A fine-grained community visitors evaluation with Millisampler

What the research is:

Millisampler is one of Meta’s newest characterization tools and allows us to efficiently observe, characterize and debug network performance on timescales with high granularity. This lightweight network traffic characterization tool for continuous monitoring works with fine, configurable time scales. It collects time series of inbound and outbound traffic volume, number of active flows, inbound ECN marks, and inbound and outbound retransmissions. In addition, Millisampler is also able to identify traffic within the region and traffic between regions (longer RTT). Millisampler runs on our server fleet and collects short, periodic snapshots of this data at time granularities of 100us, 1ms and 10ms, stores them on a local disk and makes them available for on-demand analysis for several days. Since the data is only flow-level aggregated header information, it does not contain any personally identifiable information (PII). Even with the minimal amount of information collected, millisampler data has proven very useful in practice, especially when combined with existing coarser data – we can clearly see how, for example, switch buffers or host NICs might not be able to handle it the inbound traffic pattern.

How it works:

Millisampler includes userspace code for scheduling runs, storing data, and providing data, and an eBPF-based tc filter running in the kernel to collect fine timescale data. The user code attaches the tc filter and enables data collection. A tc filter is one of the first programmable steps in receiving a packet and almost the last step in transmission. For Ingress, this means that the eBPF code runs on the CPU core, which handles the soft IRQ (lower half) when the packet is routed to the owning socket. Because processing is done on many CPU cores, to avoid locking, we use per-CPU variables that increase memory footprint to eliminate the risk of conflicts. In order to minimize the effort, we take samples regularly and for short periods of time. Userspace therefore configures two parameters in Millisampler: the sampling interval and the number of samples. We plan runs with three sample intervals: 10 ms, 1 ms, and 100 μs, with a fixed number of samples up to 2,000 for all sample intervals. This means that our observation periods range from 200 ms (100 μs sample rate) to 20 s (10 ms sample rate), allowing us to observe events on sub-RTT to cross-region RTT timescales while correcting the memory footprint of each run to 2,000 64-bit counter per CPU core for each value we measured.

Millisampler collects a variety of metrics. It calculates the total input and output bytes and the ECN-tagged input bytes from the lengths and CE bits of the packets. Millisampler also soundsTTLd marked retransmissions. Millisampler uses a 128-bit sketch to estimate the number of active (incoming and outgoing) connections. Using the sketch results in an approximation of the link count that is accurate to a dozen links and saturates at about 500 links per sample interval. Although there is room for additional precision, in practice more than the actual number of links, the qualitative variation between a few links and tens or hundreds of links was helpful in identifying traffic patterns with more links (heavy incast) as opposed to more traffic with fewer connections.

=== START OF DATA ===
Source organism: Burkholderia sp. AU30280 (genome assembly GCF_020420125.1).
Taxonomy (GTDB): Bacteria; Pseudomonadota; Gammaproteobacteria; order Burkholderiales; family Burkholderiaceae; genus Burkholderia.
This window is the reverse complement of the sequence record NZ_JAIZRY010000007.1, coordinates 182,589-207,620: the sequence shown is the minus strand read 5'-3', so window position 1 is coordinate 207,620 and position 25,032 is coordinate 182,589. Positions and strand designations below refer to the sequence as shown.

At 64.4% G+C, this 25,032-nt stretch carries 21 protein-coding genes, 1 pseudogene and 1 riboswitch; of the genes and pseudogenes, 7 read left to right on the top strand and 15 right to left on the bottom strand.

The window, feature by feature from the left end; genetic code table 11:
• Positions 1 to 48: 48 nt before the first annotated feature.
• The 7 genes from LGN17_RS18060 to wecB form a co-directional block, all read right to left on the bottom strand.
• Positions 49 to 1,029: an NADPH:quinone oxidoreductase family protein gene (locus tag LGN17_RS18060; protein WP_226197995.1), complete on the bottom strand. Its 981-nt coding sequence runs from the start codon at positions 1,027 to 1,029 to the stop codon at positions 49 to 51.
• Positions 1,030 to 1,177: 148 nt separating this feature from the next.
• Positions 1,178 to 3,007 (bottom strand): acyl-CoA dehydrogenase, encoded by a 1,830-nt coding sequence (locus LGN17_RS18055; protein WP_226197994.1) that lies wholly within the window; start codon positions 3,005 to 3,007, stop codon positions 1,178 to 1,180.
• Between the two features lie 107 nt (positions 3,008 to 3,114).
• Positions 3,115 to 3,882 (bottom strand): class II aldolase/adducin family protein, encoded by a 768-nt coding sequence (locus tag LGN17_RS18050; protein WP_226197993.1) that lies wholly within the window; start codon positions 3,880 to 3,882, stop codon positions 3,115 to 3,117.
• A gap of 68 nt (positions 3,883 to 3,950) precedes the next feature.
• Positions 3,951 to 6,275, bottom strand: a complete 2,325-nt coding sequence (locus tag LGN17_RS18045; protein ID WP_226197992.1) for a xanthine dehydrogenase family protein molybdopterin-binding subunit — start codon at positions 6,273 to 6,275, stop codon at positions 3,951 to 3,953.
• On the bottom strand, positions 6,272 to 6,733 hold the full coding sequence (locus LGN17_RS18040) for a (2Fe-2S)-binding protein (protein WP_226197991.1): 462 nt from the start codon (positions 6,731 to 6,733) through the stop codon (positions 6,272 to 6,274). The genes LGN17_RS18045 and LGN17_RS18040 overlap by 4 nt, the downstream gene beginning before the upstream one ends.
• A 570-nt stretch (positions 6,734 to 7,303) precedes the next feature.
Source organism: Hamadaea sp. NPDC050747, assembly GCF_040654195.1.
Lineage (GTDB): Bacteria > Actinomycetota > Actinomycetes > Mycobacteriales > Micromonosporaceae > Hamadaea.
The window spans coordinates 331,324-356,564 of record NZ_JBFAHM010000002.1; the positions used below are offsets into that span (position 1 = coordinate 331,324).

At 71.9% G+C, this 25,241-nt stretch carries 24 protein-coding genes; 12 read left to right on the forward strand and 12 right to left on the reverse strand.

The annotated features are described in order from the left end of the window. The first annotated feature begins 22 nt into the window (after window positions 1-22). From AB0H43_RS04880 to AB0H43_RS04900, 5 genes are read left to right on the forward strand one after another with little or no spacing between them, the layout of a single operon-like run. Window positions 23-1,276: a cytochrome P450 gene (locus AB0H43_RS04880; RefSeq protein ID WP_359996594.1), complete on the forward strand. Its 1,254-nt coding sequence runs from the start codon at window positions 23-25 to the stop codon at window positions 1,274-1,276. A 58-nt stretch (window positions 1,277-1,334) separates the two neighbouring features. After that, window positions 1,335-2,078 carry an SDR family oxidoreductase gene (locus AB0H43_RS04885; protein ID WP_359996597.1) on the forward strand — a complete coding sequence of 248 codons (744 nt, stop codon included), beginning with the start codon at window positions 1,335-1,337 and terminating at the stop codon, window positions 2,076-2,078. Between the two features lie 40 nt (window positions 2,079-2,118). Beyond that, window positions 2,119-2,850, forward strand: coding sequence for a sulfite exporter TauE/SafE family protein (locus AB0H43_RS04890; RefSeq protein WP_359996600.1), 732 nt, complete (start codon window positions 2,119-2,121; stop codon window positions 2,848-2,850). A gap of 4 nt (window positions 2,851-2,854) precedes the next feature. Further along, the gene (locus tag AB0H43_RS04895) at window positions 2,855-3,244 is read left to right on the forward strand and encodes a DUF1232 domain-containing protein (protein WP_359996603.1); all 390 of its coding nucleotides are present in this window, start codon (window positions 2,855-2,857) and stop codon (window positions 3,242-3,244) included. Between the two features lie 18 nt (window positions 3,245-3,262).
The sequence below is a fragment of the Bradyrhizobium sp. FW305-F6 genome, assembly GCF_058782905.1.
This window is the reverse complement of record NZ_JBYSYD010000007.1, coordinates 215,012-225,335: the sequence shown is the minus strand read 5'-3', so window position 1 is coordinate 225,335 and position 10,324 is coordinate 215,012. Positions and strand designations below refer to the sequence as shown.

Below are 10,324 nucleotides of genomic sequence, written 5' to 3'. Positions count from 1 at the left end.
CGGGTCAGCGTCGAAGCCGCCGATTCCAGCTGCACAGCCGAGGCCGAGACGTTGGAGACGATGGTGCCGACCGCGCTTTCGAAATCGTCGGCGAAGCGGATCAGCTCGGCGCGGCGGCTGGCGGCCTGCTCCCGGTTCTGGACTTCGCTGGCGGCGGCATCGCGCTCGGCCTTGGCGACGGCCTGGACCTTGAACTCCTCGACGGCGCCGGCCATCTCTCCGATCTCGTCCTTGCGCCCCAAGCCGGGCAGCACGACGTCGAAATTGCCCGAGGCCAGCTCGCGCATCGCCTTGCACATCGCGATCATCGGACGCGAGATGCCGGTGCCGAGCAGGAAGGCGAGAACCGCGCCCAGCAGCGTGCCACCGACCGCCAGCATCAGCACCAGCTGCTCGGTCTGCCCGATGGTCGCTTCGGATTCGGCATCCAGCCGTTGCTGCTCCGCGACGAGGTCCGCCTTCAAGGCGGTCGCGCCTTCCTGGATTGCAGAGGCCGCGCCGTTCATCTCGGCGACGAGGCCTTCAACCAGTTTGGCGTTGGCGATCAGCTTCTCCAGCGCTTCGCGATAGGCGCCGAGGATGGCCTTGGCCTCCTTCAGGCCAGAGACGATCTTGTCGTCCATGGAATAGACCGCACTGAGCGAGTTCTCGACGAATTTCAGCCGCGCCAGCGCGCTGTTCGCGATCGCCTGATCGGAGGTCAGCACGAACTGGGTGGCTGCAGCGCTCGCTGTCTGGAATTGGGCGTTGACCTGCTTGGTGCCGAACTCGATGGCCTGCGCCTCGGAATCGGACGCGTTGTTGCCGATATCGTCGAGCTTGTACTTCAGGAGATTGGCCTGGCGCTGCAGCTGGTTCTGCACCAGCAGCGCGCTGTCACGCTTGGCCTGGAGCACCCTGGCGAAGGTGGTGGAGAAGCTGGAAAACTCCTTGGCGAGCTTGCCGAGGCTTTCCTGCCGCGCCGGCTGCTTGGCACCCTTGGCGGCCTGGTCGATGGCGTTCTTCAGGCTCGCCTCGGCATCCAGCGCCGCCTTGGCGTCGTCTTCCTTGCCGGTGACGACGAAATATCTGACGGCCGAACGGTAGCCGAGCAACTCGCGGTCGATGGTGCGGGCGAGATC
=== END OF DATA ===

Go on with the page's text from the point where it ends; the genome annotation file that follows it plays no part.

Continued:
Why it matters:

Millisampler is a powerful troubleshooting and performance analysis tool. Two conflicting network performance bugs we’ve solved at Meta over the past few years stem from our need for a fine-grained view of traffic. The first problem consisted of synchronized bursts of traffic on tight timescales, and seeing this motivated us to develop and use millisamplers to quickly catch it if it reoccurs. The second, which an early prototype millisampler helped pinpoint, had a NIC driver bug that caused it to stop delivering packets for milliseconds, proving the value of millisampler in complex investigations. While millisampler (or millisampler-like data) played an important role in these investigations, it was only as part of our rich ecosystem of data collection tools that track a dizzying array of metrics across hosts and a network.

Aside from such incidents, millisampler data has also proven useful in characterizing and analyzing the traffic characteristics of services, allowing us to develop and deploy a range of solutions to improve their performance. For example, we were able to characterize the nature of bursts across a range of services to understand the intensity of the incast and tune transport performance accordingly. We were also able to study complex interactions between short RTT and long RTT currents and understand how bursts from one of the two affect fairness to the other. In a following post we will look at an extension of Millisampler – Syncmillisampler – where we run Millisampler synchronously on all hosts in a rack and use this data to identify buffer conflicts in the top-of-rack ASICs.

Read the full paper:


Ehab Ghabashneh, Christian Lumezanu, Raghu Nallamothu, and Rob Sherwood also contributed to the design and implementation of Millisampler.

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